midilog-0.1: MIDI logging of practice sessions

If you play keyboard and practice on an instrument that features MIDI output, it’s quite feasible to save all your practice sessions, using standard MIDI files (which are very compact). This program does just that!

For me, it’s nice to have a record of my progress over the years. It’s also nice knowing that if I ever lose interest and my skill starts to erode, or I am otherwise unable to play anymore, that I will have a few recordings representative of the zenith of my skill level. Lastly, knowing that every note is being recorded seems good for working on my performance confidence.

In Linux, just “make”. Since I used the RtMidi library, a Windows port would be possible, in theory.

midilog-0.1.tgz (GPL)

midilog version 0.1 for GNU/Linux, released under the GPL v. 3 or later license (see LICENSE)
RtMidi licensed under its respective license

by geekamole, 2011

usage: midilog LOG_DIR PORT_NAME

e.g., ./midilog /files/midilogs "MidAir:0"

This program is intended to run as a daemon. It looks for the specified PORT_NAME among the input ALSA MIDI ports on the system. It then waits for input on the port, and creates timestamped standard MIDI files in the specified LOG_DIR corresponding to periods of input.

I created this to work with my Yamaha P80 digital piano, to record all my practice sessions. It may require tweaking for other instruments. Sys-ex messages and all other events are saved, but the one-per-millisecond status updates from the P80 are filtered out. After 10 minutes of note/sysex inactivity on the port, or 2.5 seconds of missing millisecond status messages on the port (indicating the piano was turned off), the MIDI file is closed out and midilog prepares to create a new file when needed.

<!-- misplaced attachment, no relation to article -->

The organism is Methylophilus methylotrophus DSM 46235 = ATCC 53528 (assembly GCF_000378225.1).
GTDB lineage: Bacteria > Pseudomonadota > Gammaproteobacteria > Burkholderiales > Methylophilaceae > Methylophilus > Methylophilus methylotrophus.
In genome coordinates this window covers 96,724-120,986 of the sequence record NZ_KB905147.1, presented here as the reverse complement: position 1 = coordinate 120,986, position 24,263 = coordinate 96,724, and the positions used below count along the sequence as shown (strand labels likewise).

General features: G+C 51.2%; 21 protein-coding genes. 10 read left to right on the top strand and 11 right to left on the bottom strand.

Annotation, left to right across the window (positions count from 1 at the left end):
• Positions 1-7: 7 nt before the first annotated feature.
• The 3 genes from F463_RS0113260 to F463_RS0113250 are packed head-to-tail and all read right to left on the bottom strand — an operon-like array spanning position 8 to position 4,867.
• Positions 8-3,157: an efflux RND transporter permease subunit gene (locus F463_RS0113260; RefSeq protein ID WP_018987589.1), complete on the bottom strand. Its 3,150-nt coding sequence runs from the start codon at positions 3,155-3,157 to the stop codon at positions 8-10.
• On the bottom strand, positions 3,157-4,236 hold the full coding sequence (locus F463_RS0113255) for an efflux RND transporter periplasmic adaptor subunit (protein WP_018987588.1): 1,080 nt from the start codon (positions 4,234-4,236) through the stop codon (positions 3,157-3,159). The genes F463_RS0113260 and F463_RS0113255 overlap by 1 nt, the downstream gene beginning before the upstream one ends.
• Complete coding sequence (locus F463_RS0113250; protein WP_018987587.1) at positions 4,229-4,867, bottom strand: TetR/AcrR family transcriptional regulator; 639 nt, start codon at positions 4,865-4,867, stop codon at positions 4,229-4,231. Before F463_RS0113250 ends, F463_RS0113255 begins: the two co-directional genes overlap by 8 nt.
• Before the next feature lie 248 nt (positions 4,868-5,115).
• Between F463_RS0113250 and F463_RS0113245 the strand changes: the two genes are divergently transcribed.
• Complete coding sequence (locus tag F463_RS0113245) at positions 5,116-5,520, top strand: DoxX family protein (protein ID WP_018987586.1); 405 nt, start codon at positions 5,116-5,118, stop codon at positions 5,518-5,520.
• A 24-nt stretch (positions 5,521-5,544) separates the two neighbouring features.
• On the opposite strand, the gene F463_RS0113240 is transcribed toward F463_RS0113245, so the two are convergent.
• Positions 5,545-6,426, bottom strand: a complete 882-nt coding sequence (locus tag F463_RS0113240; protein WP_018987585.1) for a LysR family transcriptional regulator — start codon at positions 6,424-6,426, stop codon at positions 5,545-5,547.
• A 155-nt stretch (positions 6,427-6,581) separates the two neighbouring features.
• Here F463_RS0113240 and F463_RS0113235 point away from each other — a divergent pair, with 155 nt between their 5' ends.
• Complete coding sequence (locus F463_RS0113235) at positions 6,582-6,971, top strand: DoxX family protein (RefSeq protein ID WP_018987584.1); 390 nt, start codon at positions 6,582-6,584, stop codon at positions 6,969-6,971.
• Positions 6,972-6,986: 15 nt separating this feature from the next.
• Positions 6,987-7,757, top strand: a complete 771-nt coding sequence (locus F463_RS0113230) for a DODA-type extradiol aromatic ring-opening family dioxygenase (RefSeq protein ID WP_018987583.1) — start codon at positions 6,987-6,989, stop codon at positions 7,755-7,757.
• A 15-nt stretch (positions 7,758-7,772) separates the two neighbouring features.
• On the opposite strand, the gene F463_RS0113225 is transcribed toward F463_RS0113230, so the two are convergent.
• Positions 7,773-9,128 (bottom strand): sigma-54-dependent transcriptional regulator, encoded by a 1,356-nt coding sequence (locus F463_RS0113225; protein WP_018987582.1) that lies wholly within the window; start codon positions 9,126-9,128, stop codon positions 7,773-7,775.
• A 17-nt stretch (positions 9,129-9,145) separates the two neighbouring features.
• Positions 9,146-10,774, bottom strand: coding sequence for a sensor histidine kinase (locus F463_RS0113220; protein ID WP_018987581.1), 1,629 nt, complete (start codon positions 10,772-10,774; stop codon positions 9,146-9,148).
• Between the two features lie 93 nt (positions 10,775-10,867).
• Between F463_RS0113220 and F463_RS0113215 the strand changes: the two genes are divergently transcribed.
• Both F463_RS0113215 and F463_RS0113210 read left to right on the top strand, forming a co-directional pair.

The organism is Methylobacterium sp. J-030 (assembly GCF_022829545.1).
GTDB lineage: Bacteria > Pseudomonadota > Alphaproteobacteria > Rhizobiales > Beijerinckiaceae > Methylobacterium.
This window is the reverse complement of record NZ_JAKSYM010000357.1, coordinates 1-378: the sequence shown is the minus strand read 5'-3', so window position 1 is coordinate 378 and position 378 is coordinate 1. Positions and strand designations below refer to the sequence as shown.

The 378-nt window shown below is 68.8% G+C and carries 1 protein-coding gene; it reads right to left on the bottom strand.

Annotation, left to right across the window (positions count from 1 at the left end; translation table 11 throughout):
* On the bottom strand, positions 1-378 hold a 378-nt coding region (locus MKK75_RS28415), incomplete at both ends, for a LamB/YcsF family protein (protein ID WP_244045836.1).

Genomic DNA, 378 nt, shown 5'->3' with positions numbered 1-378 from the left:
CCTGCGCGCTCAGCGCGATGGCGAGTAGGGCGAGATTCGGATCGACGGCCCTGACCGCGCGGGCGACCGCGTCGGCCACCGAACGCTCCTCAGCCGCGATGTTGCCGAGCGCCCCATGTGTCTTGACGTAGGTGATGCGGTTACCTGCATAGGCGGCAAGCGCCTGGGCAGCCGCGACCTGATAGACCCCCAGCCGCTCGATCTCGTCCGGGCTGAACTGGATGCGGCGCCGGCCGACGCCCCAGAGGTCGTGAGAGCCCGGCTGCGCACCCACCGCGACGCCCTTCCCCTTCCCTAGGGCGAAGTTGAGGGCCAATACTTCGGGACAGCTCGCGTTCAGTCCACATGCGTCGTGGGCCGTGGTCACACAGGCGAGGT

All MIDI messages are saved to a single track.

Somehow, when I created this I was unaware of the program "arecordmidi," which might have allowed me to avoid learning about the MIDI file format. However, studying the format allowed me to select parameters to guarantee 1/2 millisecond resolution at 120 bpm.

The included version of the RtMidi-1.0.11 library was slightly modified to signal when a MIDI port is no longer available. midilog then periodically attempts to reconnect to the port.

What the files look like:

MidiLog_20101031__1927_51.mid
This entry was posted in hacks. Bookmark the permalink.

Leave a Reply

Your email address will not be published.